Almost half all counties in the U.S. are currently at the highest level of COVID-19 community transmission, according to Centers for Disease Control and Prevention (CDC) data.
The data, taken from a time period between Monday July 19 to Sunday July 25, shows 1,495 counties are at "high" levels of community transmission compared to 1,724 that are in the "substantial", "moderate" and "low" categories.
Meanwhile the CDC updated its mask guidance on Tuesday to recommend that even fully vaccinated people wear masks indoors in areas of high or substantial transmission—the majority of all counties.
Previously, the health agency had said fully vaccinated people "can resume activities that you did before the pandemic without wearing a mask or physically distancing, except where required by laws, rules, regulations, or local guidance."
A CDC seven-day community transmission map is available here, and allows people to view which counties in which state are at a certain level of transmission.
Some states, such as Florida, Arkansas and Louisiana appear to be entirely in the "high" transmission category.
Others, such as North and South Dakota and Montana, are a mixture of "low" to "high" transmission counties.
In a media briefing on Tuesday, CDC director Dr. Rochelle Walensky said she has seen "worrisome" new data showing that the COVID Delta variant "behaves uniquely differently from past strains of the virus" and that the mask guidance had been updated accordingly.
Walensky said: "Information on the Delta variant from several states and other countries indicates that in rare occasions some vaccinated people infected with the Delta variant after vaccination may be contagious and spread the virus to others.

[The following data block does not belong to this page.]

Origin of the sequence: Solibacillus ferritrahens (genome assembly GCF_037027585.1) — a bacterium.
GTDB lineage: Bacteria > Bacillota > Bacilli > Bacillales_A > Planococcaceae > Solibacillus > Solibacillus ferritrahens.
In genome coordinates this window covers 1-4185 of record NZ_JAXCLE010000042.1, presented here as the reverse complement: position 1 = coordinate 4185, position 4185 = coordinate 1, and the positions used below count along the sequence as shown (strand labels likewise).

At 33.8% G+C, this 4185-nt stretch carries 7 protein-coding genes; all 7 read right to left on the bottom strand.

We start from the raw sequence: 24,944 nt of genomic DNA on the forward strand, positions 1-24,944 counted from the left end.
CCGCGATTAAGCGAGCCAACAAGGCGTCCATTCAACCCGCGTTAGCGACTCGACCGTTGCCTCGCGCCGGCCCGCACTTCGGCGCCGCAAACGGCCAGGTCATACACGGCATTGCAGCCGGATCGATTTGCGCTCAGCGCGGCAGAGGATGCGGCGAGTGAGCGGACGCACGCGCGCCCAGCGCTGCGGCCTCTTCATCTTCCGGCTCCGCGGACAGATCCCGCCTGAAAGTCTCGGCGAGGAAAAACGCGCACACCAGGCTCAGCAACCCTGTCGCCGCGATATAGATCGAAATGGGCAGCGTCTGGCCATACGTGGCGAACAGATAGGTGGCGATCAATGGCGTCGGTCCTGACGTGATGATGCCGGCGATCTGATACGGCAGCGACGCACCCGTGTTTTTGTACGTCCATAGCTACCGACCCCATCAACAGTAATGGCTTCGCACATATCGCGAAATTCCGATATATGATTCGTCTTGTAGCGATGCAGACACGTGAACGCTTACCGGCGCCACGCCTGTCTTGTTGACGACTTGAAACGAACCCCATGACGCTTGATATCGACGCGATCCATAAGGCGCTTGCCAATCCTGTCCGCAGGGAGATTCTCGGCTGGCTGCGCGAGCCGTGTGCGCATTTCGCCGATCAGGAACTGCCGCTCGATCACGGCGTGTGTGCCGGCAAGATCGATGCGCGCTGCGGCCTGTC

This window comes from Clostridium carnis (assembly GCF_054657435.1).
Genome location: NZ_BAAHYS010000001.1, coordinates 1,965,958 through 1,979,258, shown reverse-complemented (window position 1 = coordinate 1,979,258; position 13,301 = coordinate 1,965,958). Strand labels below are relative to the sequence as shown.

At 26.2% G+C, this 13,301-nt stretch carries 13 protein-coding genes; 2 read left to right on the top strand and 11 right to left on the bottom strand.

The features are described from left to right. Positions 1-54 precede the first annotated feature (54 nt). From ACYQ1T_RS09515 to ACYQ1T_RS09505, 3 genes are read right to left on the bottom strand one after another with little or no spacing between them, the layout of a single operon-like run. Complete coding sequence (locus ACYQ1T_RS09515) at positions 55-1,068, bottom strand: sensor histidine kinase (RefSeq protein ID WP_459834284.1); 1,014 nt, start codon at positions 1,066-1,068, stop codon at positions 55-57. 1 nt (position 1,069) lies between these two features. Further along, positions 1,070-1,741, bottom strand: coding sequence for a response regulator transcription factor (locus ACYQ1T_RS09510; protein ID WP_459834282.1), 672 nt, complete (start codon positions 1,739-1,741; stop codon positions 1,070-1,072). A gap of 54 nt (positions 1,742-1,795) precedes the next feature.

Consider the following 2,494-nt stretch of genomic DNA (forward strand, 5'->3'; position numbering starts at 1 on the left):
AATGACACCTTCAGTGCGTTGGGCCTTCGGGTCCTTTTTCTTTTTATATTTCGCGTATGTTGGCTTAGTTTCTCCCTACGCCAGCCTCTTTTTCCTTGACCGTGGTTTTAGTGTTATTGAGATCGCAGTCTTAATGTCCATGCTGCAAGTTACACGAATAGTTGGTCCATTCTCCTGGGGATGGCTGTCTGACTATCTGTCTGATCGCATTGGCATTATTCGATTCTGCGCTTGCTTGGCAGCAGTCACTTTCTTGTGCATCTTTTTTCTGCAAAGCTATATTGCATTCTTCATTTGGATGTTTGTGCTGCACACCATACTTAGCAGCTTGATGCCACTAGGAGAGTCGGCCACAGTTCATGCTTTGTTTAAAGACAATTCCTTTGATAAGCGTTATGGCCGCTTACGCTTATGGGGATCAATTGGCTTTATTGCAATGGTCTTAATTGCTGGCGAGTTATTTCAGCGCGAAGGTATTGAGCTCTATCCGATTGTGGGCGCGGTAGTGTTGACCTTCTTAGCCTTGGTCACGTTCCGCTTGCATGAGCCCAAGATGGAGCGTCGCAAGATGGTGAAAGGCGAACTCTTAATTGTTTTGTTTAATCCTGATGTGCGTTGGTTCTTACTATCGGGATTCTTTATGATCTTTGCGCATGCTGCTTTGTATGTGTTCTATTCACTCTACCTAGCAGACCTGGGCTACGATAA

"We continue to strongly encourage everyone to get vaccinated. Getting vaccinated continues to prevent severe illness, hospitalization and death even with Delta. It also helps to reduce the spread of the virus in our communities.
"Vaccinated individuals continue to represent a very small amount of transmission occurring around the country."
The Delta variant is thought to account for 82.2 percent of all new U.S. cases in the two weeks ending July 17th—the most recent CDC dataset on Wednesday morning.
CDC data also shows there were 53,772 new cases across the country on Monday, down from this month's peak of 67,023 on July 23. However, the seven-day moving average has continued to increase.
The COVID Delta variant was first detected in India in December 2020 and the first U.S. case was reported in March this year.
Evidence suggests the variant is highly contagious and more transmissible than other variants of COVID, meaning it spreads more easily.
The variant is also affecting unvaccinated people more, according to the UC Davis university health department.